5. I am overconfident in the endgame.  I've made it a primary emphasis, along with tactics and it's paying off some.  But I need to analyze more and do less hand-waving in endgame positions.
  6. I still need to speed up some in less critical positions.
I am now 4-1 against Class E players, with three of my wins coming as Black. I've never won 4/5 against Class E players before. That horrible blunder I made in game #3 was hopefully enough to not make that kind of game changing mistake again.

I am 1-0 against Class D players.

I am 0-1 against Class B players.

I'm still considering myself a Class E player until USCF tells me otherwise.  Hopefully I can get several games against higher rated players in the coming weeks.  I have been afraid to play against them since I considered my playing strength to be equal to my USCF 1000 so I stuck with under 1200 opponents.  Time to kick it up a notch.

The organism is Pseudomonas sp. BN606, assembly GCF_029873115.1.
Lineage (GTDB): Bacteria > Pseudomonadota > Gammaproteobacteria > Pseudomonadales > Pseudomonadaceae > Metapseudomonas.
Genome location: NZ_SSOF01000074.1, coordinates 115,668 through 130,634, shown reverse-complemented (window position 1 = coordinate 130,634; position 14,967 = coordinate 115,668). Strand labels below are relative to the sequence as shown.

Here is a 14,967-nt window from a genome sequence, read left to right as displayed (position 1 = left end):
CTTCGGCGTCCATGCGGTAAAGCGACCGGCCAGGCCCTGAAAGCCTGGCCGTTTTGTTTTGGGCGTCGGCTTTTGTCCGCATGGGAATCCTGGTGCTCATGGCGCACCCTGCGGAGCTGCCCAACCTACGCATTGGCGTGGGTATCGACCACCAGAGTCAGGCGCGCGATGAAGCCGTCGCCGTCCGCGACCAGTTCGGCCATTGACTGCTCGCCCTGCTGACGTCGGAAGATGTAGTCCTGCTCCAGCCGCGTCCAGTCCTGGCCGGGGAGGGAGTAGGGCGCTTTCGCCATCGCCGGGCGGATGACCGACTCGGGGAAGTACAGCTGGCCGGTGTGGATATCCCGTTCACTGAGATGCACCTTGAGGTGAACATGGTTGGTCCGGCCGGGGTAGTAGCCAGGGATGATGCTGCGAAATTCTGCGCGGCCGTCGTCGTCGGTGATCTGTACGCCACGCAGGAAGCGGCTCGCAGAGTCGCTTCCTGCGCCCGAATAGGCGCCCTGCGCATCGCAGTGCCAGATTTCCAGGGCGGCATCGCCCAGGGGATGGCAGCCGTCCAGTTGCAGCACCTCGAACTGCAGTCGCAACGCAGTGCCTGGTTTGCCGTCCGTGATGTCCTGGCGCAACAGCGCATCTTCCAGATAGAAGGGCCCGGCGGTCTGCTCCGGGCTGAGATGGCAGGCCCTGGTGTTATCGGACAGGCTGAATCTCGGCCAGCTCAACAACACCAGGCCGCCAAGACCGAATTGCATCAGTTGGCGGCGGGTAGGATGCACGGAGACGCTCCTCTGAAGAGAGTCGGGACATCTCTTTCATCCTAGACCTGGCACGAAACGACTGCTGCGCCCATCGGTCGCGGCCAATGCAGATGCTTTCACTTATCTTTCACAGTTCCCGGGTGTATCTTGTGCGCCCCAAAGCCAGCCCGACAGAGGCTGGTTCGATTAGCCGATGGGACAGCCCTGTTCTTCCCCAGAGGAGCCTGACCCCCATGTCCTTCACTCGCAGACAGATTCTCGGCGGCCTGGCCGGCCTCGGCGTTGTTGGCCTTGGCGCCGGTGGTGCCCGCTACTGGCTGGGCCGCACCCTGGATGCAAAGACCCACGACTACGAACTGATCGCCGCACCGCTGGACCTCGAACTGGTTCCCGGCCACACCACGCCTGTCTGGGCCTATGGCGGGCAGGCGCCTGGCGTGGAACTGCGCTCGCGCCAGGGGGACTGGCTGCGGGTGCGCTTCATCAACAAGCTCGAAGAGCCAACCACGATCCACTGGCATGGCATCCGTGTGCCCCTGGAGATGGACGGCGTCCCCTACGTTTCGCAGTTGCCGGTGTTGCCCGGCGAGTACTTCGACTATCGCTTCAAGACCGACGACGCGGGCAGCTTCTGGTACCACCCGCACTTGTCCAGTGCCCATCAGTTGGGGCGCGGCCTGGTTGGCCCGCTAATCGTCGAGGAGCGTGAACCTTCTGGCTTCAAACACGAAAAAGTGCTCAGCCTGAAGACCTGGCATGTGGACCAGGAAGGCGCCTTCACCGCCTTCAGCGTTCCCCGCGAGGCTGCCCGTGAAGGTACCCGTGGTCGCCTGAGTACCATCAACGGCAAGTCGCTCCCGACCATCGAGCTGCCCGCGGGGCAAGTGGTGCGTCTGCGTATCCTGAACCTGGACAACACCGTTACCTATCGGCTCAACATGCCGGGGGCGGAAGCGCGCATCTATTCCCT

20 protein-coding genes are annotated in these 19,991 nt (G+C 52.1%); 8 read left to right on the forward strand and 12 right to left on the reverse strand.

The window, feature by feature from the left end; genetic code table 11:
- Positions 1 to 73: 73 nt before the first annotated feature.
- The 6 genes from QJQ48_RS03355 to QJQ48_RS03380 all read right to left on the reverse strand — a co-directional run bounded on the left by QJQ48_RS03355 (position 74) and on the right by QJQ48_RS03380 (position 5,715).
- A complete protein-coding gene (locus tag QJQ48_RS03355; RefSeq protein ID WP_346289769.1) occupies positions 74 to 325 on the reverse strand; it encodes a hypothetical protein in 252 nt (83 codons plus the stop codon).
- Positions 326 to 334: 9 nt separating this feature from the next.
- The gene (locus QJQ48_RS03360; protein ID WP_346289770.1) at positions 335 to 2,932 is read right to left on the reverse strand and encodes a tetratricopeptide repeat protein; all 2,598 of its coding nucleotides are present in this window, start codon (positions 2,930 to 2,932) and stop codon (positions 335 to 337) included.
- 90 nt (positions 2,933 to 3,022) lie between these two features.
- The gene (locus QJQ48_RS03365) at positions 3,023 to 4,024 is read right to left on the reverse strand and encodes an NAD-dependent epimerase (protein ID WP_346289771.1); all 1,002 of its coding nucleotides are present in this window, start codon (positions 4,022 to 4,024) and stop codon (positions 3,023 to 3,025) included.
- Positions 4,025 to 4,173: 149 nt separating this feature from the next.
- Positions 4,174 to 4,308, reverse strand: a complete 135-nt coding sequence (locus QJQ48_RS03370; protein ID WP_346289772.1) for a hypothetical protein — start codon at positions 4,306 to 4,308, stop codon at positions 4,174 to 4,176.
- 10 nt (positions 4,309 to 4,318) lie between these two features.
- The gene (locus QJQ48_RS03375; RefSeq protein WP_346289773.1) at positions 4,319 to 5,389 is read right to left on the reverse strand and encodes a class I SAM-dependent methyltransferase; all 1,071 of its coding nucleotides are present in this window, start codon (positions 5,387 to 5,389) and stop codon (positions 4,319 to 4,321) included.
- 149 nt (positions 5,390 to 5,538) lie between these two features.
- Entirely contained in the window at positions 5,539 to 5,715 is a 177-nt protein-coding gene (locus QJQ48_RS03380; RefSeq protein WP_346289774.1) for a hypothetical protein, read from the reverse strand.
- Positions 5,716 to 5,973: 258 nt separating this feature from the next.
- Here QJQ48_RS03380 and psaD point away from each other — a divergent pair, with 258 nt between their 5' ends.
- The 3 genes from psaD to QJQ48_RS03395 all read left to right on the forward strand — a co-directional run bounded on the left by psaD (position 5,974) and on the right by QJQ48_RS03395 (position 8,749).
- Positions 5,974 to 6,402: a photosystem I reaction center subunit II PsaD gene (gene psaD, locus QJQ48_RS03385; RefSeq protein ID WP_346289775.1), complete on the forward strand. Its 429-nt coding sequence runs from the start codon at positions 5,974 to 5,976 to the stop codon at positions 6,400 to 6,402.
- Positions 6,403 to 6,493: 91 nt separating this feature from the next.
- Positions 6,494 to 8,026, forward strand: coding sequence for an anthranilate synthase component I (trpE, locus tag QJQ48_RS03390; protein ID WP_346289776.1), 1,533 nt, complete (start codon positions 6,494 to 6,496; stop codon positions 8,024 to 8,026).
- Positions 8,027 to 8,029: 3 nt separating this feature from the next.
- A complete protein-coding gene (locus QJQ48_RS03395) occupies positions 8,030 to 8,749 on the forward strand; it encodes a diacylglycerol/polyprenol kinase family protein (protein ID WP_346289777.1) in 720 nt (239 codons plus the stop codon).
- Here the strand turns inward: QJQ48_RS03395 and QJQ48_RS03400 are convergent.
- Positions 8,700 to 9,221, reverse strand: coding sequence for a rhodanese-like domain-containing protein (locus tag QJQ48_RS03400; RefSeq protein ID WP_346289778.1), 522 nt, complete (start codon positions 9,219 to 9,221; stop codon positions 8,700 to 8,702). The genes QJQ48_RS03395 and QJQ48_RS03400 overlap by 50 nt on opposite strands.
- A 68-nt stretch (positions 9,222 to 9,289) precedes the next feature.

Thursday, January 16, 2014

John Bain - Chess Tactics for Students: Revision 1 Complete

I started my 1st revision of this book on November 25th and finished it January 16th (52 days).  After excluding the one bad problem, the book contains 389 basic tactics, broken down by motif.  Dan Heisman suggests you should be able to complete 85% in less than 15 seconds.

I divided the problems into 6 sections, exactly the same way as Bright Knight in his Bain Experiment.  Each section should be slightly harder than the last.  Instead of presenting each section, broken down by time solved for each repetition, I'm going to show two different graphs:

Percent completed in under 15 seconds for the 1st pass of each section: